North Huntingdon officials delay roadway-ownership decision
North Huntingdon officials plan to wait until August to decide if the township will take ownership of Ronda Court, a privately owned roadway leading from Route 30 to Walmart.
Manager John Shepherd said township officials plan to meet with developers along Ronda Court — including North Huntingdon-based RWS Development, which developed Lincoln Hills and owns the proposed Lincoln Hills Business Park, and Walmart developer DeBartolo Development of Tampa, Fla. — to discuss maintenance and possible development issues.
Shepherd said officials need to pass an ordinance to declare the township's ownership of Ronda Court, which could happen in August.
Officials planned to take ownership of Ronda Court during its July 17 meeting, but decided to wait to continue discussing the roadway with the two developers, Shepherd said.
The commissioners began discussions of taking over the roadway in May, in hopes of public ownership allowing developers to avoid building access points onto Route 30, which requires PennDOT permitting and approval, Shepherd said.
Ronda Court, which runs half a mile off Route 30, near Ashton Court in Lincoln Hills, is adjacent to a 14.4-acres, owned by RWS Development, near the Pennsylvania Turnpike, Shepherd said.
When a municipality takes ownership of a road, it is responsible for winter maintenance and making necessary repairs, Shepherd said.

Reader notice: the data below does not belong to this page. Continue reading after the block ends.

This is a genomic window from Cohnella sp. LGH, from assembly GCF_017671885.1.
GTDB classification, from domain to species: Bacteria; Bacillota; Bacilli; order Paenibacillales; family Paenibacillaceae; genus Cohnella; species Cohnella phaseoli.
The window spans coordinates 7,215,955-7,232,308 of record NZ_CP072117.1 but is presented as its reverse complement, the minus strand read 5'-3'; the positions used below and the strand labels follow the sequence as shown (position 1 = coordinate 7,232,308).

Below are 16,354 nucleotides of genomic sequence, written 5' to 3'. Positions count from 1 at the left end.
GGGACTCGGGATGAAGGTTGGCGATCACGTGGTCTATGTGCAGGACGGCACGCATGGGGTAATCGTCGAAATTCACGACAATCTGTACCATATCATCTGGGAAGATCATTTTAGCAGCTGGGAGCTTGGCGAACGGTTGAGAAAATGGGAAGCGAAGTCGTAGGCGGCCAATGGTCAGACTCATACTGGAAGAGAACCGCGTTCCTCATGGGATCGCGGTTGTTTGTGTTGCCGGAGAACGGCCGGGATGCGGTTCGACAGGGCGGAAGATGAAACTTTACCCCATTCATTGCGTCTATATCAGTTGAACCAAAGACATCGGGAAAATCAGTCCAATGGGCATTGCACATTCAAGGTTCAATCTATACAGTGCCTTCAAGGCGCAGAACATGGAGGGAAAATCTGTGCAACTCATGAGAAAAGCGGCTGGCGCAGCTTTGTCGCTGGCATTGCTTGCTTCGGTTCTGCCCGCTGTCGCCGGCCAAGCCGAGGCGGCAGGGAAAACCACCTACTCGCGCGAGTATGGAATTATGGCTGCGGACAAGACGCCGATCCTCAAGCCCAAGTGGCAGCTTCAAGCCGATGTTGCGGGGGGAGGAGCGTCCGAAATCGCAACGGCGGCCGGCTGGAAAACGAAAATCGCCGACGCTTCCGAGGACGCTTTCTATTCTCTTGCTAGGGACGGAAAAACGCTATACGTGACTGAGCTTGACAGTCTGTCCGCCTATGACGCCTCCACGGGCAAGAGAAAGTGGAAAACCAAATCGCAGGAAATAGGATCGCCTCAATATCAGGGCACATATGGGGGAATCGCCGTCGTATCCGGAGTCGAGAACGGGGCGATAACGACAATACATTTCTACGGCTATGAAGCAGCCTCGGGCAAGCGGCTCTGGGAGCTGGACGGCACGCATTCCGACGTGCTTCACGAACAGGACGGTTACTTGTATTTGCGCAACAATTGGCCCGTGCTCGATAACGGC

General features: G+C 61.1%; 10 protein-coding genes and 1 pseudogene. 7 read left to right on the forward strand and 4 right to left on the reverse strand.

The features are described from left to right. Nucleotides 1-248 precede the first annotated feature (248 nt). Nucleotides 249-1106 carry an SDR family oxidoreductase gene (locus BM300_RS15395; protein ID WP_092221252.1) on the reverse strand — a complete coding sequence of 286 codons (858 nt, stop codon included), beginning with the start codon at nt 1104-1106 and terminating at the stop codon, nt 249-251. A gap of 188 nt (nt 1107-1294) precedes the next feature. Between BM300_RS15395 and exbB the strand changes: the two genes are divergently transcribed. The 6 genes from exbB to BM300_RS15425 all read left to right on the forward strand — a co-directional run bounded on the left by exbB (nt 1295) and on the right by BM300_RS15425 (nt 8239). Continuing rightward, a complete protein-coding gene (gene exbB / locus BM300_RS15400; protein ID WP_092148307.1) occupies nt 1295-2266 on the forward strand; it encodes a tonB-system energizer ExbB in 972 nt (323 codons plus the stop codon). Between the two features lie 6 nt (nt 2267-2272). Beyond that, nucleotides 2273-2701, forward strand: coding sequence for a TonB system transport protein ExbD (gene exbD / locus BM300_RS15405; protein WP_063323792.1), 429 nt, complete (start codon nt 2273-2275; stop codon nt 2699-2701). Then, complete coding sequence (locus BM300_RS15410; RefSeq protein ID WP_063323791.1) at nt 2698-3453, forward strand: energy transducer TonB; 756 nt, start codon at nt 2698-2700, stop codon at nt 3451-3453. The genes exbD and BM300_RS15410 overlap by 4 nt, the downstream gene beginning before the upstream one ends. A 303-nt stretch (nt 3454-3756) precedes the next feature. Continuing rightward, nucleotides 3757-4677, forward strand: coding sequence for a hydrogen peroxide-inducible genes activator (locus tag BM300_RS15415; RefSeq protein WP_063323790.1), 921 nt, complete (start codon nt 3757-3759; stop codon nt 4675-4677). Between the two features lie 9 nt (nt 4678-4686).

PennDOT officials hope to limit the amount of traffic coming onto Route 30 from Ronda Court, which qualifies as a driveway for Walmart instead of a road, Shepherd said. The qualification limits the amount of development along Ronda Court, causing several development projects to stall and eventually die, Shepherd said.
“We'd like that commercial property to be developed in a reasonable fashion, just for economic reasons,” Shepherd said. “Also, for maintenance reasons — we'd be able to make sure a public road is maintained to township standards.”
While the township hopes to spur Lincoln Hills Business Park's development, commissioners plan to make sure taking over the roadway does not restrict DeBartolo Development's ability to continue developing their properties, including the parcels surrounding Walmart, Shepherd said.
“Ultimately, if it becomes a public road, PennDOT would not have jurisdiction concerning commercial development,” Shepherd said. “But they may want to see plans for future development to see how it affects their roadways.”
Commissioner David Herold said it's important to make sure public ownership of Ronda Court won't hinder development, but the commissioners need to make sure they take action sooner rather than later.
“We don't want to drag this on,” he said.
The commissioners plan to discuss Ronda Court during its Aug. 8 workshop meeting.
Brad Pedersen is a staff writer for Trib Total Media. He can be reached at 412-856-7400, ext. 8626, or email@example.com.
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